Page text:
up arrow Cardinal Sin

 

If you’ve seen the excellent documentary Exit Through the Gift Shop then you’re familiar with a UK street artist known as Banksy. He is noted for enhancing streets, walls and bridges with stencilled dark humor. Since the early 1990s, Banksy has been at odds with the UK government. One man’s art is his government’s graffiti.

With a piece on display at the Walker Art Gallery in Liverpool, has Banksy finally gone establishment? The work is included in an exhibition of 17th Century old masters. The artist used this opportunity to make a religious statement.

The work is called “Cardinal Sin.” It’s a reproduction of an 18th C. stone bust. Banksy sawed its face off and replaced its features with a series of small, multi-colored bathroom tiles. The effect is similar to the pixelized view many UK papers use to depict accused child¬†molesters. With the use of a 18th C. bust, Banksy suggests the scandal pre-dates those from the reign of John Paul II by a couple centuries.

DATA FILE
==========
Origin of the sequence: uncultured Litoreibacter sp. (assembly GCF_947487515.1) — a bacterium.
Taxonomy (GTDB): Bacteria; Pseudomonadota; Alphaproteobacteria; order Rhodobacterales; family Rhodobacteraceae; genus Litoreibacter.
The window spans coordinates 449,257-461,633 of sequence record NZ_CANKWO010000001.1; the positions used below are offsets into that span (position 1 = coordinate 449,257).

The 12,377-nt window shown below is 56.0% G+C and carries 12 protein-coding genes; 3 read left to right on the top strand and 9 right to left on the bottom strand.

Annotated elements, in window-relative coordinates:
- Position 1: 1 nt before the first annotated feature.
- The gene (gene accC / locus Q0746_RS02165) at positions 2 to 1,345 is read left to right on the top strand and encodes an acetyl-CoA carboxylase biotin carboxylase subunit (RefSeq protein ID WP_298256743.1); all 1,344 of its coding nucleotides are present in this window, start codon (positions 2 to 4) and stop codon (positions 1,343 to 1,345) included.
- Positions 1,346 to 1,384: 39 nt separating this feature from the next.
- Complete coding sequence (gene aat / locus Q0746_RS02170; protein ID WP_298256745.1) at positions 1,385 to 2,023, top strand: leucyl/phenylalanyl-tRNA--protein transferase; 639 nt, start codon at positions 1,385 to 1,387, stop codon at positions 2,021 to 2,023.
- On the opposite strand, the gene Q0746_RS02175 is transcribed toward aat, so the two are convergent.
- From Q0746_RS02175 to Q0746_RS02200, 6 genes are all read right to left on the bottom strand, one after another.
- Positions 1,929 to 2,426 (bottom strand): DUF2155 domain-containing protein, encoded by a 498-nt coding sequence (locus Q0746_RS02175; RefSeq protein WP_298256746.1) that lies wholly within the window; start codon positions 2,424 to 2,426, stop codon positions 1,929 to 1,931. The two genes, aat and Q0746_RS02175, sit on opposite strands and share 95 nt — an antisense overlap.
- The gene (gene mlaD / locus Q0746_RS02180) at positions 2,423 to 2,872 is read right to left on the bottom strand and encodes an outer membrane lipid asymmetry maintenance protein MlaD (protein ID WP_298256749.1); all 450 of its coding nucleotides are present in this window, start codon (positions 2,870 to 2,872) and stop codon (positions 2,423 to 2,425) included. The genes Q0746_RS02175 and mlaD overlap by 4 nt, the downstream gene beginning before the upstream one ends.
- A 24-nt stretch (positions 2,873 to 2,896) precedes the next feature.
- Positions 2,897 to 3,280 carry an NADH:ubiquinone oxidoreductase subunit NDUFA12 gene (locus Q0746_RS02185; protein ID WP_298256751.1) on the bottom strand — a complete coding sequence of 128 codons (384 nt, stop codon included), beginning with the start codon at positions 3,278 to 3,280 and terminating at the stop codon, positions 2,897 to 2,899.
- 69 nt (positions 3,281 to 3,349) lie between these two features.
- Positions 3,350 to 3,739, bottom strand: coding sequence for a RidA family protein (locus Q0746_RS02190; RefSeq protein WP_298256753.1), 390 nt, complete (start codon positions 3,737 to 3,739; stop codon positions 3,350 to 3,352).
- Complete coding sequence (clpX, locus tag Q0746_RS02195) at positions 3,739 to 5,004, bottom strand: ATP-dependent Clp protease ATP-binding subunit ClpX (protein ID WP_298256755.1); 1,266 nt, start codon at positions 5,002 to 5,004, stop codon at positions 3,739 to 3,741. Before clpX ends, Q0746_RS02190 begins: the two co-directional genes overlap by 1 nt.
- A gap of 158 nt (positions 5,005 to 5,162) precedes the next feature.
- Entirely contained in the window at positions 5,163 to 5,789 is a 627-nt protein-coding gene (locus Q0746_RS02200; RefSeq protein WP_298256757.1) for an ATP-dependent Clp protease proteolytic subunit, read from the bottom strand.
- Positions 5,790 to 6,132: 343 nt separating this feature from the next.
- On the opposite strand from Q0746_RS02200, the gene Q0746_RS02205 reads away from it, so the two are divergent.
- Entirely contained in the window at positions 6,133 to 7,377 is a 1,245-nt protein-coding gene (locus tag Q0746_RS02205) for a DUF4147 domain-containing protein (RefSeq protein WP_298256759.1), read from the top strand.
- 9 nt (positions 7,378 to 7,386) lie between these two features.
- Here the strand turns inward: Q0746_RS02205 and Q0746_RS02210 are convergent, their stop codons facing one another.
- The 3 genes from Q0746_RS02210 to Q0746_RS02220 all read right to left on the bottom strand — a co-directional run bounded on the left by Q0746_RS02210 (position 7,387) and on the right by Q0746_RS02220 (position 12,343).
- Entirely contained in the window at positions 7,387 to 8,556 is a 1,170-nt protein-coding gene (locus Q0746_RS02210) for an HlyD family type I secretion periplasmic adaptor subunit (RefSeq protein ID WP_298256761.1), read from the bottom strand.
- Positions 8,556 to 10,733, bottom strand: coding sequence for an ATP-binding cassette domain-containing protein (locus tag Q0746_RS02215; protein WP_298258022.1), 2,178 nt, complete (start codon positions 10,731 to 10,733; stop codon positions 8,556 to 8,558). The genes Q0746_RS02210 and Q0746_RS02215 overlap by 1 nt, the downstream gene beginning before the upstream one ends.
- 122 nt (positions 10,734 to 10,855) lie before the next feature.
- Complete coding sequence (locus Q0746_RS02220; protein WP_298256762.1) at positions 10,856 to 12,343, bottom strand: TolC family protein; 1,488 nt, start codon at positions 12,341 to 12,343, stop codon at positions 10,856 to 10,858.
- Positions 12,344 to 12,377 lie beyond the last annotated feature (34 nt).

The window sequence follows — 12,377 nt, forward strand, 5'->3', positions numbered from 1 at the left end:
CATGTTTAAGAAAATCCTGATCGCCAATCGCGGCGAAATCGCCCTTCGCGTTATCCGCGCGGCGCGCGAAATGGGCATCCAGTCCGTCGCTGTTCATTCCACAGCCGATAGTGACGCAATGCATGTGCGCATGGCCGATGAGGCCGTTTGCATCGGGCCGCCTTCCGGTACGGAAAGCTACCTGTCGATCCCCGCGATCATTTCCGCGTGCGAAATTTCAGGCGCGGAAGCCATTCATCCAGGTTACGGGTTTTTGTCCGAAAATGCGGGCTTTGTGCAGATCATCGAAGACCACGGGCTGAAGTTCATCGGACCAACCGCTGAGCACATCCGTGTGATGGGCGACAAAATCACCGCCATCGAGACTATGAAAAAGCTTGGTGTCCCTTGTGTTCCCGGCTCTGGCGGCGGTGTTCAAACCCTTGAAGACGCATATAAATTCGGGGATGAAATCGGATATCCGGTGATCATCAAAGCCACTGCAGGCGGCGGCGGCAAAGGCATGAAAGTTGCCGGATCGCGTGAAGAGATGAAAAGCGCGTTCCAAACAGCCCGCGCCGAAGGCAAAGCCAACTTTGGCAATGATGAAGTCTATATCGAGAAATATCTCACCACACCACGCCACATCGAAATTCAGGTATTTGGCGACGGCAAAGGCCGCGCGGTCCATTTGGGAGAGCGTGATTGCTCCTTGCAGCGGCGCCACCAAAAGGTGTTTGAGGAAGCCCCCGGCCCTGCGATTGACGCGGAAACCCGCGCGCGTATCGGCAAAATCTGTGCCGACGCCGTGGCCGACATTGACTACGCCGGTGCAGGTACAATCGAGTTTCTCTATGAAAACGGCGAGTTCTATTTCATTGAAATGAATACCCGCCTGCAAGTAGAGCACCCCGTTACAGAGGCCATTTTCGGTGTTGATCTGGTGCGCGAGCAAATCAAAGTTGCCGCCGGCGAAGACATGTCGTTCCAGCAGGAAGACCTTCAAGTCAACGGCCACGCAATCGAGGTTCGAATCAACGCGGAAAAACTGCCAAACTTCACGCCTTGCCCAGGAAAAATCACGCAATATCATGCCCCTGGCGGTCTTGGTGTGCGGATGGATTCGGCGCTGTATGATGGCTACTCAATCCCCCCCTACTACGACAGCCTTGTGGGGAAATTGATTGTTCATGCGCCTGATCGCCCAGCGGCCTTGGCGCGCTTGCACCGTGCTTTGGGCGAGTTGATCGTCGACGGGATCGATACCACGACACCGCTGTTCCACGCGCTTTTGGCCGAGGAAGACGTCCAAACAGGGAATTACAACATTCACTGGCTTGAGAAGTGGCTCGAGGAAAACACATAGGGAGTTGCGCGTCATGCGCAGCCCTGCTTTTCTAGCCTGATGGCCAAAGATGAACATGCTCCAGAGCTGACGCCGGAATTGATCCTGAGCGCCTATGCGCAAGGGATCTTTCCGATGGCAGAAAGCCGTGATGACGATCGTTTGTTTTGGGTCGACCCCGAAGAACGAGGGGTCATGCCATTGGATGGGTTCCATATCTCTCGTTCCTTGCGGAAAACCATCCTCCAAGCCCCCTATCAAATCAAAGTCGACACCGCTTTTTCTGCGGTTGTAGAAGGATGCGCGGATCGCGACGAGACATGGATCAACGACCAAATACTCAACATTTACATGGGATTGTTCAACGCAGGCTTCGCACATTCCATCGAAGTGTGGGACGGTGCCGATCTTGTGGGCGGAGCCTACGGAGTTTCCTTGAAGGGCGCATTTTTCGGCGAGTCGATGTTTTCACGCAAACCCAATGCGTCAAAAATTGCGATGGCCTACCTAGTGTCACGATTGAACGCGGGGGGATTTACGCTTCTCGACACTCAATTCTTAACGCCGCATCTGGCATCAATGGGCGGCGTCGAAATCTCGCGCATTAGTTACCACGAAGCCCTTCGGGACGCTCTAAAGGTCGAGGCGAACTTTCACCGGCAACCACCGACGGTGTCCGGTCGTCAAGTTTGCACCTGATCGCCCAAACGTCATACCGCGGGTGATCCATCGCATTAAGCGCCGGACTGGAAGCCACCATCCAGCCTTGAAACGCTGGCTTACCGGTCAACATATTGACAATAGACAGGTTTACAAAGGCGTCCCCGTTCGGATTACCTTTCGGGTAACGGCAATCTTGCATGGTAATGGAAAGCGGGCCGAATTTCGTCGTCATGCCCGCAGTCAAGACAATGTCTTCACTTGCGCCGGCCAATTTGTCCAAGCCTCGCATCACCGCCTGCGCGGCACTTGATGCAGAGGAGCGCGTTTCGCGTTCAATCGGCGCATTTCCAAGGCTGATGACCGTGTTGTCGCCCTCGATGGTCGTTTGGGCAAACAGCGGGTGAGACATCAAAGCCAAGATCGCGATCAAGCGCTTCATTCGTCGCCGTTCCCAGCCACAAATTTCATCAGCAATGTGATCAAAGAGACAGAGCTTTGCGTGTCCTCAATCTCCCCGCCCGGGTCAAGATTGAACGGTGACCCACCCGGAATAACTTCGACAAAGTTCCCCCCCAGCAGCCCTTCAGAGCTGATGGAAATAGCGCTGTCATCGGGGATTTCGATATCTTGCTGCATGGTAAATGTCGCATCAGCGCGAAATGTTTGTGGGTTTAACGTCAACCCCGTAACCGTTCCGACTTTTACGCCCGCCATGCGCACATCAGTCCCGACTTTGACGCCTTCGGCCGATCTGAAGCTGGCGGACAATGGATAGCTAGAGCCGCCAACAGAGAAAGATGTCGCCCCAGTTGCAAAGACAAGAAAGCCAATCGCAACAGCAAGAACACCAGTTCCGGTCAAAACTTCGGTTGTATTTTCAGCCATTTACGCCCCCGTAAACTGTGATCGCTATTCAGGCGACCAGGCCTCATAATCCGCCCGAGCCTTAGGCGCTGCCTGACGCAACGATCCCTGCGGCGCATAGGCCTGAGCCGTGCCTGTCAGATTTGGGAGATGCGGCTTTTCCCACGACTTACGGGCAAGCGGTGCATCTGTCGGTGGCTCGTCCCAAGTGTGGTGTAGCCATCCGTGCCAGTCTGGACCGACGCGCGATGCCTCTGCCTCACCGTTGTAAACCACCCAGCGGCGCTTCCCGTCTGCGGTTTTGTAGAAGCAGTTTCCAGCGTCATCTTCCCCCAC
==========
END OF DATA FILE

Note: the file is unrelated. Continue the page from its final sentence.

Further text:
The statue is on loan indefinitely. Its debut was accompanied by a statement from the artist:

“I love everything about the Walker Gallery – the Old Masters, the contemporary art, the rude girl in the cafe. And when I found out Mr Walker built it with beer money it became my favourite gallery. The statue? I guess you could call it a Christmas present. At this time of the year, it’s easy to forget the true meaning of Christianity – the lies, the corruption, the abuse.”

The public may have a short memory but the Catholic Church rape victims are not as lucky. Fortunately, Banksy was never one to tolerate complacency. While he may be featured with old masters, it’s clear he’ll never comfort the establishment.